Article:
Previously, the CHP R&D project portfolio tested, validated, and deployed innovative CHP systems for industry and other manufacturing applications. Past projects focused on advanced reciprocating engine systems (ARES), packaged CHP systems, high-value applications, fuel-flexible CHP, and demonstrations of these technologies. Research at Oak Ridge National Laboratory and Argonne National Laboratory provided early stage development of technologies designed to improve efficiency and reduce costs.
ADVANCED RECIPROCATING ENGINE SYSTEMS (ARES)
An advanced natural gas engine/generator system can increase brake thermal efficiency, reduce NOx emissions, and decrease maintenance costs, while maintaining cost competitiveness. The ARES program was designed to promote separate but parallel engine development among the major stationary, gaseous fueled engine manufacturers in the United States.
PACKAGED CHP SYSTEMS
The development of packaged CHP systems suitable for smaller industrial facilities can enable users to avoid complicated and costly system integration and installation but still maximize performance and increase efficiency.
- Combined Heat and Power Integrated with Burners for Packaged Boilers
- Flexible CHP System with Low NOx, CO and VOC Emissions
- High Efficiency Microturbine with Integral Heat Recovery
- Low-Cost Packaged Combined Heat and Power System with Reduced Emissions
New high-value CHP technologies and applications can offer attractive end-user economics, significant energy savings, and with reproducible results.
- Flexible Distributed Energy and Water from Waste for the Food and Beverage Industry
- Microchannel High-Temperature Recuperator for Fuel Cell Systems*
- Novel Controls for Economic Dispatch of Combined Cooling, Heating and Power (CHP) Systems*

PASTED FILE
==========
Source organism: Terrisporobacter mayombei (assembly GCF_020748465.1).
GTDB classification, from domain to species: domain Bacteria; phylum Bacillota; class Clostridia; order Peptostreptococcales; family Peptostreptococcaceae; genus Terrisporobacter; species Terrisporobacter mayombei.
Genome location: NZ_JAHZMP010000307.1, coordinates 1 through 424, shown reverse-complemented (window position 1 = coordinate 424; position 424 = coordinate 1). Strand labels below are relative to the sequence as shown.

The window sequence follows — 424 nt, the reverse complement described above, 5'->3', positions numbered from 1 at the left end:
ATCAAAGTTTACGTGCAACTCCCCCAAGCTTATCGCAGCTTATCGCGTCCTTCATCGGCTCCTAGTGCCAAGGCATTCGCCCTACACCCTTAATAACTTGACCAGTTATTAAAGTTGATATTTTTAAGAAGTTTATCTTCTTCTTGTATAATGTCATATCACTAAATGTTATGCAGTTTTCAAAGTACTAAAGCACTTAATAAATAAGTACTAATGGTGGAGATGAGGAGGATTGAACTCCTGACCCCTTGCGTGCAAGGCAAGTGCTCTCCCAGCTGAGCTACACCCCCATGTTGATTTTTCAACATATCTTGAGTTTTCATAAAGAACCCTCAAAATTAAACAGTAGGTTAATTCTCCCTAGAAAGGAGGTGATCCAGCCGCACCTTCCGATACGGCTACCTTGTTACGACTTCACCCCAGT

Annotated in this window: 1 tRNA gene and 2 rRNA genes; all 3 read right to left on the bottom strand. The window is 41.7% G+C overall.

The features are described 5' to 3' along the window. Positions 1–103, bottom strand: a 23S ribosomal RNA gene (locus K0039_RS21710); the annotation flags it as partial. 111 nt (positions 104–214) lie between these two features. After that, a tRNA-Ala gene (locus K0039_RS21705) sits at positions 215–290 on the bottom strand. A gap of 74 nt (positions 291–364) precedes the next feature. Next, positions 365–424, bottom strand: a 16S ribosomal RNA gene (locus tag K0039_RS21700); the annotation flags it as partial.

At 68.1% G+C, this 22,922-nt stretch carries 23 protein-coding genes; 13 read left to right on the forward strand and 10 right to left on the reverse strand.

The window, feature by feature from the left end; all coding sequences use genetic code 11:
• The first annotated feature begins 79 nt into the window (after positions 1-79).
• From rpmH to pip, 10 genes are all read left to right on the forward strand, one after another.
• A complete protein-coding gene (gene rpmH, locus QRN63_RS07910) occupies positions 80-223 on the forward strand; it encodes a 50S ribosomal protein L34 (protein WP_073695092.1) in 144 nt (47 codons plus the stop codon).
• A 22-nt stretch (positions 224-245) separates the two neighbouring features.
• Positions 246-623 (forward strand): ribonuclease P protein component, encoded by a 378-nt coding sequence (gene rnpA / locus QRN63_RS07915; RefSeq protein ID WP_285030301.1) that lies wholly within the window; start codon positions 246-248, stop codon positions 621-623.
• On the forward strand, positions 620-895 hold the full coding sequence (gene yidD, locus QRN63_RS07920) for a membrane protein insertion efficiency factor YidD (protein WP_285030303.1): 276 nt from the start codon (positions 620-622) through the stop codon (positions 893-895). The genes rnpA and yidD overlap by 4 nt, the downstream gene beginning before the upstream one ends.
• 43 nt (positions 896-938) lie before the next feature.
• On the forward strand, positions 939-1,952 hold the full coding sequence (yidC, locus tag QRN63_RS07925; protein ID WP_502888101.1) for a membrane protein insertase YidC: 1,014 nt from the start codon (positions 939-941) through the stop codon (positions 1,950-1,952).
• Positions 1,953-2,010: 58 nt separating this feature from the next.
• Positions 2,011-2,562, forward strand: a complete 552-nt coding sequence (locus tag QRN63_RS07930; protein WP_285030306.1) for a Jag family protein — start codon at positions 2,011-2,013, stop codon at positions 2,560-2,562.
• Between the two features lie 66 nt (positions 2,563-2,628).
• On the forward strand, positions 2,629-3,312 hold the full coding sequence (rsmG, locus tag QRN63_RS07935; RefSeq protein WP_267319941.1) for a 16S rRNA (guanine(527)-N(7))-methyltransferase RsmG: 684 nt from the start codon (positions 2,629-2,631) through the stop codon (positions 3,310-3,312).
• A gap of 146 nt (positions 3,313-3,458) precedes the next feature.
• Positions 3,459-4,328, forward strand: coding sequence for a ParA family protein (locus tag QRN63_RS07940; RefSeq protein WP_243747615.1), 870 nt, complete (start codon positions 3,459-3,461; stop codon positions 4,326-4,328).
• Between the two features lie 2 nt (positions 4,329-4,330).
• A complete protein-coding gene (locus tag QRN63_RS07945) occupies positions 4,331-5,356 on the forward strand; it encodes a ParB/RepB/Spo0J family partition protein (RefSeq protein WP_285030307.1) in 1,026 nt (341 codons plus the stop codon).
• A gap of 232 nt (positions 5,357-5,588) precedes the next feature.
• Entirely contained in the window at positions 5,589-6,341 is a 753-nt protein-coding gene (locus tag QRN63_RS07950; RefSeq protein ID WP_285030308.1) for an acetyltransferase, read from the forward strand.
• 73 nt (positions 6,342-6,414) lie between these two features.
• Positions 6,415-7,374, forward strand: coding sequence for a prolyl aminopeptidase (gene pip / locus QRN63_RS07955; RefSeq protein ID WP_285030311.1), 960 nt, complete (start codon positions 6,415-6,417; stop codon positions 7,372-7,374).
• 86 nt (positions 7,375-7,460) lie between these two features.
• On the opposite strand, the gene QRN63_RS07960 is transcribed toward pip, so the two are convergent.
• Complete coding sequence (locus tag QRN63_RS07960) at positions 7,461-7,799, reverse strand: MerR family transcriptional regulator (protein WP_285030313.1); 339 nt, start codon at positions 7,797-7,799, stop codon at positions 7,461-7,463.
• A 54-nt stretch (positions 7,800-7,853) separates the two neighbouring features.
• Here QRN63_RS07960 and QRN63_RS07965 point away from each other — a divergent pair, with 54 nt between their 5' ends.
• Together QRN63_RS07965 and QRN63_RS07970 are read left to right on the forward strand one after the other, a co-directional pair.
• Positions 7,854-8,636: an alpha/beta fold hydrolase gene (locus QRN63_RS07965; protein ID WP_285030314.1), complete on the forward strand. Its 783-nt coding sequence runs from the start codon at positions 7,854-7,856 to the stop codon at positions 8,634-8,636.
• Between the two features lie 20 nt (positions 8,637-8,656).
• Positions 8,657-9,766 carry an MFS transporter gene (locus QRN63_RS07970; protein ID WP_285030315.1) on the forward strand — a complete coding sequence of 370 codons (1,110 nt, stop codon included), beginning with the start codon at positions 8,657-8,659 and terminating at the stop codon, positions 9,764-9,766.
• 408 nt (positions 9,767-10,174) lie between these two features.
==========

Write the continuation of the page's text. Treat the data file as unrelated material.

- Residential Multi-Function Gas Heat Pump
- Ultra Efficient Combined Heat, Hydrogen, and Power System
Accelerating market adoption of emerging technology and fuel options can improve industry competitiveness through more stable energy prices, cost savings, and decreased emissions. Examples of these technology and fuel options include biomass gasifiers, gas turbines utilizing opportunity fuels, landfill gas cleanup and removal systems, and desulfurization sorbents for fuel cell CHP.
- Adapting On-site Electrical Generation Platforms for Producer Gas
- Development of an Advanced Combined Heat and Power (CHP) System Utilizing Off-Gas from Coke Calcination
- Development of Fuel-Flexible Combustion Systems Utilizing Opportunity Fuels in Gas Turbines*
- Integrated Combined Heat and Power/Advanced Reciprocating Internal Combustion Engine System for Landfill Gas to Power Applications
- Low-NOx Gas Turbine Injectors Utilizing Hydrogen-Rich Opportunity Fuels
- Novel Sorbent to Clean Biogas for Fuel Cell Combined Heat and Power
CHP R&D at National Laboratories
The U.S. DOE’s CHP R&D Program has supported research at the national laboratories to improve the efficiency and viability of CHP systems. Between 2014 and 2018, these research activities were led by Argonne National Laboratory and Oak Ridge National Laboratory.
The installation of innovative technologies and applications that offer the greatest potential for replication can provide compelling data and information to foster market uptake in manufacturing and other applications.
- ArcelorMittal USA Blast Furnace Gas Flare Capture*
- Biomass Boiler for Food Processing Applications
- BroadRock Renewables Combined Cycle Electric Generating Plants Fueled by Waste Landfill Gas*
- CHP System at Food Processing Plant in Connecticut Increases Reliability and Reduces Emissions
- Texas A&M University CHP System*
- Thermal Energy Corporation Combined Heat and Power Project*
*(Funded by the American Recovery and Reinvestment Act of 2009)
View our waste energy recovery projects.